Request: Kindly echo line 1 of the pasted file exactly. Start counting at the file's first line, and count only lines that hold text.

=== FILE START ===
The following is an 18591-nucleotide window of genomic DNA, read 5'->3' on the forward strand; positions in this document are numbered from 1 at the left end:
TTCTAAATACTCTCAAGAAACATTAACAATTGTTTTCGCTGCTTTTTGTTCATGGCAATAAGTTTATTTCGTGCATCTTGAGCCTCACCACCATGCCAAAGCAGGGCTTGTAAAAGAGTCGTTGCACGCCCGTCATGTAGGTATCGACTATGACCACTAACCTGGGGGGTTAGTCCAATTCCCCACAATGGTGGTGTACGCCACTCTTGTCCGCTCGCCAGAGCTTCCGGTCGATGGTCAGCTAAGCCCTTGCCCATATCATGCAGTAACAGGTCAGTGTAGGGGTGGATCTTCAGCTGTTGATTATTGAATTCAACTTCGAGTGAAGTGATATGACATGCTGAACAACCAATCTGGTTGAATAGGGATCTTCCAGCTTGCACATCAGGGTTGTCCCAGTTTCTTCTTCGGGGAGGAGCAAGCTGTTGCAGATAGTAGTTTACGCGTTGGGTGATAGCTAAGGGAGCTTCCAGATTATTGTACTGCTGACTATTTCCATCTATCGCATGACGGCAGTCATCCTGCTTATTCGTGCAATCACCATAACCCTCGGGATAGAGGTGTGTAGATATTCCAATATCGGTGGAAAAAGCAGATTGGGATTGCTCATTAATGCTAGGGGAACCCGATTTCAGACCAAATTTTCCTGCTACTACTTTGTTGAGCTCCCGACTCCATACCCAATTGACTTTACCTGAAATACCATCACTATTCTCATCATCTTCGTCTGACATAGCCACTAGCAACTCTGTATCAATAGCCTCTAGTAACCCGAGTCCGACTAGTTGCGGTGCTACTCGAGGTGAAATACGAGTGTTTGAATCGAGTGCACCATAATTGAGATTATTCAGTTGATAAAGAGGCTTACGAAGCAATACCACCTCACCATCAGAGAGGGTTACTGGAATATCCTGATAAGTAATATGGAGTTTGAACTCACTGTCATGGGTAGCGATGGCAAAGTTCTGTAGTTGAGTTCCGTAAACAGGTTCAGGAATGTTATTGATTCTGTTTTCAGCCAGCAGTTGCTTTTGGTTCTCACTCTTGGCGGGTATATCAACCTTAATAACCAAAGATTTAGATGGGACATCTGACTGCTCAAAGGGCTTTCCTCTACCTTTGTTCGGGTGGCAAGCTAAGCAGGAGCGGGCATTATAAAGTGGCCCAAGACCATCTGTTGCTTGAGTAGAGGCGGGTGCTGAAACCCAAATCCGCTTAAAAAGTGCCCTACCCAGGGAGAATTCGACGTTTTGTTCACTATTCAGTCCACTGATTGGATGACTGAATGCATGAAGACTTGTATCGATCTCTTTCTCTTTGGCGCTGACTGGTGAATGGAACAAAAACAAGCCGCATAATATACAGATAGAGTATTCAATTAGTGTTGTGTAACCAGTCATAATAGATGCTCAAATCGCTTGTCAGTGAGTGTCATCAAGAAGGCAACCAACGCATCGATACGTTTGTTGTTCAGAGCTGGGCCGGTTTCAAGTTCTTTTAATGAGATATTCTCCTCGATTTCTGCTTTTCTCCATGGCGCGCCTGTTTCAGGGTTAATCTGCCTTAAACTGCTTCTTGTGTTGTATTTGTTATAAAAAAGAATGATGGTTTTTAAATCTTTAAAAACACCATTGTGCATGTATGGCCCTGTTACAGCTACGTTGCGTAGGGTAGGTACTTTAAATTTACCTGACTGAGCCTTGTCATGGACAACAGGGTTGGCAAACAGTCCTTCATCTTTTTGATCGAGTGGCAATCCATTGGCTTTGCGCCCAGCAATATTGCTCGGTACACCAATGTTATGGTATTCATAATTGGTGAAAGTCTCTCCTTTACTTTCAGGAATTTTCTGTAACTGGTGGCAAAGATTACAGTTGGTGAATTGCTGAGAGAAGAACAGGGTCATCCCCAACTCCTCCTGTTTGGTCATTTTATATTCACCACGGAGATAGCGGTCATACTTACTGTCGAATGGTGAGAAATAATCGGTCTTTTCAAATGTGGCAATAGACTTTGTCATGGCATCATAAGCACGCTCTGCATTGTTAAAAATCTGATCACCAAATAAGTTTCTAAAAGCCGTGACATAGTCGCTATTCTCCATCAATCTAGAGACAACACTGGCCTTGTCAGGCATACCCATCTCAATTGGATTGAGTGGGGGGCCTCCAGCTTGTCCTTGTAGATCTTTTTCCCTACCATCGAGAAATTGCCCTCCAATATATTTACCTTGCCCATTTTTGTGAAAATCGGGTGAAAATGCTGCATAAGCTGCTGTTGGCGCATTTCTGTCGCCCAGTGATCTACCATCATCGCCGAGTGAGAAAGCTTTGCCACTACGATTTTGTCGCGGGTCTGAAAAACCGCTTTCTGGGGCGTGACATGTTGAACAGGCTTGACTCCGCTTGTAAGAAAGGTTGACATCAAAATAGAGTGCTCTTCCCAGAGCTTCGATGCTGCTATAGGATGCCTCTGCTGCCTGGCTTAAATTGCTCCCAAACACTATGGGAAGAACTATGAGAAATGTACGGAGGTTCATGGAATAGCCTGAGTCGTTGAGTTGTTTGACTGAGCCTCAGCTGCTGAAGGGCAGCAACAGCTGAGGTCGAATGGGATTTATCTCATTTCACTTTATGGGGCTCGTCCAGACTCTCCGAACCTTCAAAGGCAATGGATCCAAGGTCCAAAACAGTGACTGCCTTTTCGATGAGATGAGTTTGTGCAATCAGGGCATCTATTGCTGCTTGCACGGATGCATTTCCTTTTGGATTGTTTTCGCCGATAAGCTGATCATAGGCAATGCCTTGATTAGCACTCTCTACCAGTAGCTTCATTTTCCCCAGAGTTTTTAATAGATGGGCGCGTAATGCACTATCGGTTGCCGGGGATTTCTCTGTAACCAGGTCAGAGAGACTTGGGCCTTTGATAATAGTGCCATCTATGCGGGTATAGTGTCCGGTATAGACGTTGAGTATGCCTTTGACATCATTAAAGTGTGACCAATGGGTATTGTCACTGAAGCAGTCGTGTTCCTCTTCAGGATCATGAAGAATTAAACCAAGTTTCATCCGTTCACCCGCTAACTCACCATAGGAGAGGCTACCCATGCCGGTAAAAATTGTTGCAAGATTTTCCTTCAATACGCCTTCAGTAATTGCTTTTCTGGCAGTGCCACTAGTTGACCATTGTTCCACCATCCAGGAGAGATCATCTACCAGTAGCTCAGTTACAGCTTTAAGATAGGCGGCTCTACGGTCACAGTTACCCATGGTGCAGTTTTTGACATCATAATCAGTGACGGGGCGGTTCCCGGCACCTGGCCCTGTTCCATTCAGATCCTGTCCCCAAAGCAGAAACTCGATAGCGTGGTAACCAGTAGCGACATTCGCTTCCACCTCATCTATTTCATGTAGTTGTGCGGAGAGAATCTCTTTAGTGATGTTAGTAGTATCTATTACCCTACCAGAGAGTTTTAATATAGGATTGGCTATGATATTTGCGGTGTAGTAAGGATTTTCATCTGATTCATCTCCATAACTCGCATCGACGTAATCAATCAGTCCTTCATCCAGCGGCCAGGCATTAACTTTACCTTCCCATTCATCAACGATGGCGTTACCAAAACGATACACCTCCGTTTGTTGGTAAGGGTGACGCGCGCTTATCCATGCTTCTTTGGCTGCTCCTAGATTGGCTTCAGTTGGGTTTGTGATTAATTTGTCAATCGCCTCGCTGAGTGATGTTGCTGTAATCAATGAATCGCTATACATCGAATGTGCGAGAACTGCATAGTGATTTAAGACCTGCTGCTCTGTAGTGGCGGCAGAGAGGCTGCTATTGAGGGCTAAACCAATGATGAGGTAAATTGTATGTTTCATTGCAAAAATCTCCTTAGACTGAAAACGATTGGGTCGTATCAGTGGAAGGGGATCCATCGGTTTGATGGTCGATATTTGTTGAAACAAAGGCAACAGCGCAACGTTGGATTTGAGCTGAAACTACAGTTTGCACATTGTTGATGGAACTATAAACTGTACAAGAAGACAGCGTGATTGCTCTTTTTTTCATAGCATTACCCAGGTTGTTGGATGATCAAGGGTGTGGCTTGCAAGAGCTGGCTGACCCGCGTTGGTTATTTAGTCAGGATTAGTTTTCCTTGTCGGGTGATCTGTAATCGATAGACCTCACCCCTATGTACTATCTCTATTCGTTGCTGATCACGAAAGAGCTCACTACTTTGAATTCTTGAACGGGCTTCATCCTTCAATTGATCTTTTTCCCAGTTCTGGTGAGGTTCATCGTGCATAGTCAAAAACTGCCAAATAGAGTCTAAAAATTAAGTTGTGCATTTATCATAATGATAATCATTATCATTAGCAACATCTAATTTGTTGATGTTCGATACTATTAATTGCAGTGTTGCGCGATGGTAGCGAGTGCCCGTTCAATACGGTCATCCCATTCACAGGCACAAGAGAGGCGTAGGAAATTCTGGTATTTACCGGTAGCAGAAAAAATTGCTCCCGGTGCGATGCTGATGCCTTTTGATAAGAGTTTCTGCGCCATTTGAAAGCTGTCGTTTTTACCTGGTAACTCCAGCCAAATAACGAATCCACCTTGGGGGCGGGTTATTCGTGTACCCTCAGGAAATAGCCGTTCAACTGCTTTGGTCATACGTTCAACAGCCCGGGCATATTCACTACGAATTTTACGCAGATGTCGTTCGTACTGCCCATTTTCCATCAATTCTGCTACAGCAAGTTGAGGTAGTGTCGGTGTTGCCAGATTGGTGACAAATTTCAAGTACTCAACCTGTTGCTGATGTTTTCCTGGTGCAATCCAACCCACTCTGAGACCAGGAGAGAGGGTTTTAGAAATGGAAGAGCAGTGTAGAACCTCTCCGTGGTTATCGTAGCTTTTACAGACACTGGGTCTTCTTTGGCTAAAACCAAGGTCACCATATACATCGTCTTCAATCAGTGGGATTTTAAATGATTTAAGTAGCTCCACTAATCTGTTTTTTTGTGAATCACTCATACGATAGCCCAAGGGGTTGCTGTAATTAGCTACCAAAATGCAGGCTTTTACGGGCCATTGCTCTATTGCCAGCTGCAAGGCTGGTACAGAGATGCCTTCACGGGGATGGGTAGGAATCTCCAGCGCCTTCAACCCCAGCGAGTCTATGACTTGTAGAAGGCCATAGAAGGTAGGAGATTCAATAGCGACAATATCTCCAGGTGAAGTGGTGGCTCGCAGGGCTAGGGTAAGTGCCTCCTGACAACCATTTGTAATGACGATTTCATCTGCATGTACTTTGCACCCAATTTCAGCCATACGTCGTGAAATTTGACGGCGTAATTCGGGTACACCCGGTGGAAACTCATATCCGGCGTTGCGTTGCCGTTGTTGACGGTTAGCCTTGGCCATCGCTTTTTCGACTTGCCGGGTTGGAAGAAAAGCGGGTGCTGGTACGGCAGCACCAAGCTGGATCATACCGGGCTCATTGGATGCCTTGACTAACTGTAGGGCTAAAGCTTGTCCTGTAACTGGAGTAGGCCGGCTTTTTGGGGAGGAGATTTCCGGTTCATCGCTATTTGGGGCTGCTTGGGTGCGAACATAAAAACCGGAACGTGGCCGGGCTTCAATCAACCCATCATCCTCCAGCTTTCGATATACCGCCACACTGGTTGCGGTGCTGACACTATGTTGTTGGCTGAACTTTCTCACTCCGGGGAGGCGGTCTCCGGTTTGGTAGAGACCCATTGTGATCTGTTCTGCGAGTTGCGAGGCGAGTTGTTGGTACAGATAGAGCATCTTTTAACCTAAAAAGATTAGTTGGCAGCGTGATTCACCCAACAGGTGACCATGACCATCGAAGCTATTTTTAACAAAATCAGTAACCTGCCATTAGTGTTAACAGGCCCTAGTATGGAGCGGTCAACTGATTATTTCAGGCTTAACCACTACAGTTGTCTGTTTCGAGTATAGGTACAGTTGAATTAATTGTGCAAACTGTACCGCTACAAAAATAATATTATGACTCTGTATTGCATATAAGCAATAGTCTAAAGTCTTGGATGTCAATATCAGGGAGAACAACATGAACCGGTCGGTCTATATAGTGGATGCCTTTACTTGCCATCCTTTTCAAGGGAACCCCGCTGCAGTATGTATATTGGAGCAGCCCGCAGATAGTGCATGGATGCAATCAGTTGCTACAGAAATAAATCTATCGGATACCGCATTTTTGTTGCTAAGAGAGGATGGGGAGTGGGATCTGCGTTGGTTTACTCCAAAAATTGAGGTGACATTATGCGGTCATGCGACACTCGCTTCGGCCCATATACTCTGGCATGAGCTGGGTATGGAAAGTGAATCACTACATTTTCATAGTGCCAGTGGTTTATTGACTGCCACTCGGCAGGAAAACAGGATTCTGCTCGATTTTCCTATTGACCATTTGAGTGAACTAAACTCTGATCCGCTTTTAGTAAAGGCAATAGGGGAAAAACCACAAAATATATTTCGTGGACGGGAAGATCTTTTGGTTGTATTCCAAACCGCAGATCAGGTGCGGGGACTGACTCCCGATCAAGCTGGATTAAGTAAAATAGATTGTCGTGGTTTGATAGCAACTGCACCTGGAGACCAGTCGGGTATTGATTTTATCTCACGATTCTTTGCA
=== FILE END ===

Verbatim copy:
The following is an 18591-nucleotide window of genomic DNA, read 5'->3' on the forward strand; positions in this document are numbered from 1 at the left end: